I had that episode on tape, if she recalls correctly. Oddly, it didn't really click for me when I watched it, probably because I knew that space would usually do far worse than that. I was more horrified at his initially pulling off the helmet, then relaxed as I saw all it did was freeze him. Now I realize that would be pretty horrid on its own.
I didn't find that horrifing. I just thought "Arnold, you stupid dingbat! Why are you going to do that?" That moment was too confusing for me.
Safe to say that this was probably one of the more traumatizing moments of the childhoods of several children? Personally, this episode made me scared of space as a child. Though I watched the show every day, I skipped this episode exclusively for years in order to get over it. God damn it, Arnold.
Speaking of which, what sense does it make that Arnold gets a cold from the Pluto incident? There are no germs in space and it's a scientific fact that you can't catch a cold from being cold. Did they just violate a scientific fact on a science show?
Maybe the damage made his system particularly vulnerable to the germs he encountered when he returned to Earth.
A space wizard did it.
It was obviously a weaker species of the Andromeda Strain.
The freezing and subsequent thawing of the tissues of his lungs and nasal passages resulted in severe irritation, thus imitating the sneezing, sore throat, and draining sinuses of a cold. Yeah.
It's also a scientific fact that you can't survive on Mercury and Venus without space-suits from the future designed to withstand high atmospheric pressure and temperature but Magic School Bus seems to give that scientific fact a Hand Wave too. You also can't go anywhere near Jupiter without getting crushed by the gravity, yet that fact seems to be ignored as well. And what about somehow being able to travel the entire solar system with all the planets perfectly aligned within a normal school day? Shouldn't you be complaining about those violations of scientific fact before nitpicking at a Science-And-Story-Segregation?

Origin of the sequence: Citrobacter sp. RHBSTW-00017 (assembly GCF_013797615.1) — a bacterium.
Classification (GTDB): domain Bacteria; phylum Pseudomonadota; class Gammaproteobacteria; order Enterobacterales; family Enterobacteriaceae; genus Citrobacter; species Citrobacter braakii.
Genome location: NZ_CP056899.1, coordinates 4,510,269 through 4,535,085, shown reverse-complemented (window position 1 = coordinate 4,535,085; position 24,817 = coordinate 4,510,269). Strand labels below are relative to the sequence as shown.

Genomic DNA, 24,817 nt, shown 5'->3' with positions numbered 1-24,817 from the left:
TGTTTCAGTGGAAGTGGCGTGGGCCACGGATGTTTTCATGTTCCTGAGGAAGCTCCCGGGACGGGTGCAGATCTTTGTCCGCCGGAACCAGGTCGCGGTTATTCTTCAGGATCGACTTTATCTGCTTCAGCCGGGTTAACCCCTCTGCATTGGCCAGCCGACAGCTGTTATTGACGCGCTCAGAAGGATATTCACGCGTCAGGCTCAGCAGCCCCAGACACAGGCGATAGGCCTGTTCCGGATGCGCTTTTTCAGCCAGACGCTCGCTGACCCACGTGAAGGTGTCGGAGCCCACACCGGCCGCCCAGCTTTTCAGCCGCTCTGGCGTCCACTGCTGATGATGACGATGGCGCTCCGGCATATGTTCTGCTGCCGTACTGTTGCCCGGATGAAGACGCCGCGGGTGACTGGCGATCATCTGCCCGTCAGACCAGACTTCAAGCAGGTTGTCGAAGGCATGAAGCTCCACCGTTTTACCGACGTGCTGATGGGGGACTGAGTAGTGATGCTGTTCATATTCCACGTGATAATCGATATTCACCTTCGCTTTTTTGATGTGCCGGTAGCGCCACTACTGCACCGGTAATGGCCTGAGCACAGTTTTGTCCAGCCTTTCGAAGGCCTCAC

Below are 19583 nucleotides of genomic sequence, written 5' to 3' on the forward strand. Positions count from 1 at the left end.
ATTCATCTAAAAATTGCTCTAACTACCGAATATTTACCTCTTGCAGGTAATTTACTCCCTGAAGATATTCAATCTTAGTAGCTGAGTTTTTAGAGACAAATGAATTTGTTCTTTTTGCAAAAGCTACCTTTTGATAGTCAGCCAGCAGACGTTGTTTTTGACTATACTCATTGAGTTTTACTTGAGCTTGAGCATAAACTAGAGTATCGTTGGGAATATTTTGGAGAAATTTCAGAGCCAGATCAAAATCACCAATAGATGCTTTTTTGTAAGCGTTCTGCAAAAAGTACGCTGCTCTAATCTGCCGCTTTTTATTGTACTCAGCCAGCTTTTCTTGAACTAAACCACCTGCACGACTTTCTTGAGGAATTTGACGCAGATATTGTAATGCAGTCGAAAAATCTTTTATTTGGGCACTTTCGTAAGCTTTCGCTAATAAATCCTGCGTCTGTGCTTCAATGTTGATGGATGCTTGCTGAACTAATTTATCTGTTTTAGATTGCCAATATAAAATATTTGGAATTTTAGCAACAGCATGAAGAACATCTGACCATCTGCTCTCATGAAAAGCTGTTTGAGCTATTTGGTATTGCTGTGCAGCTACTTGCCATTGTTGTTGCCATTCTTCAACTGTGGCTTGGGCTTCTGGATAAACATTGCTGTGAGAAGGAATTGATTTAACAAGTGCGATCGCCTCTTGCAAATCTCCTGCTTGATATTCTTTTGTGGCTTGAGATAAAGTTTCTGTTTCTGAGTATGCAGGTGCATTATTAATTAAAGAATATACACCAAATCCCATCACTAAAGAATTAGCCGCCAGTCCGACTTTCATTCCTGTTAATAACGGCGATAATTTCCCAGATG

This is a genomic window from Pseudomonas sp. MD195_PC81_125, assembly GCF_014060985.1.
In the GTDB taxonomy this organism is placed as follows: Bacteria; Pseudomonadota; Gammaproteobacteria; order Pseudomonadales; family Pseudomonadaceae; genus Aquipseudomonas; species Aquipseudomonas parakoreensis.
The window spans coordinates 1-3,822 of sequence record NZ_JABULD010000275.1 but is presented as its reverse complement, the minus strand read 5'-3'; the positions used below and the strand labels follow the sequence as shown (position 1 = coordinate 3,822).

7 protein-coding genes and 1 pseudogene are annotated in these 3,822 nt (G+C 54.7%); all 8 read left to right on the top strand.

In the Producer segment for that episode, he says that if they were being realistic, Arnold should have suffered from health consequences far worse than a common cold.
Not to mention, they'd probably get sucked into Jupiter and would get crushed before hitting the liquid gases.
As I recall, cold viruses are "hidden" viruses that await in your body until a large dose of stress (like cold temperature or lack of sleep) tells them to activate. I imagine being frozen solid would count.
It is true that hypothermia impairs immune function. We still have no good explanation for why he didn't freeze to death, suffocate, or explode, but I'd say we have the part where he gets sick covered.
The idea that you would explode if exposed to a vacuum is a myth. In actuality you'd lose consciousness in less than a minute and be dead not long after.
Maybe the Bus's powers kept Arnold from dying. Ms. Frizzle is never bothered by the danger they get into on multiple occasions. Perhaps the Bus magically keeps everyone safe from any injury, but its power has limits. It was able to keep Arnold from dying, but it wasn't strong enough to keep him completely unharmed, so some manifestation of the consequence of exposing himself on Pluto had to occur. Being frozen and having a cold afterward are just the damage that could get through the Bus' protection.
If we have to nitpick, how come Ms. Frizzle isn't working for NASA? She can somehow supply her students with space-suits that can enable one to survive the conditions of Mercury and Venus, and travel the entire solar system in a day...yet she's working for an Elementary school?! Dude! You can help people way more instead of just inspiring a couple children to maybe study to become astronauts.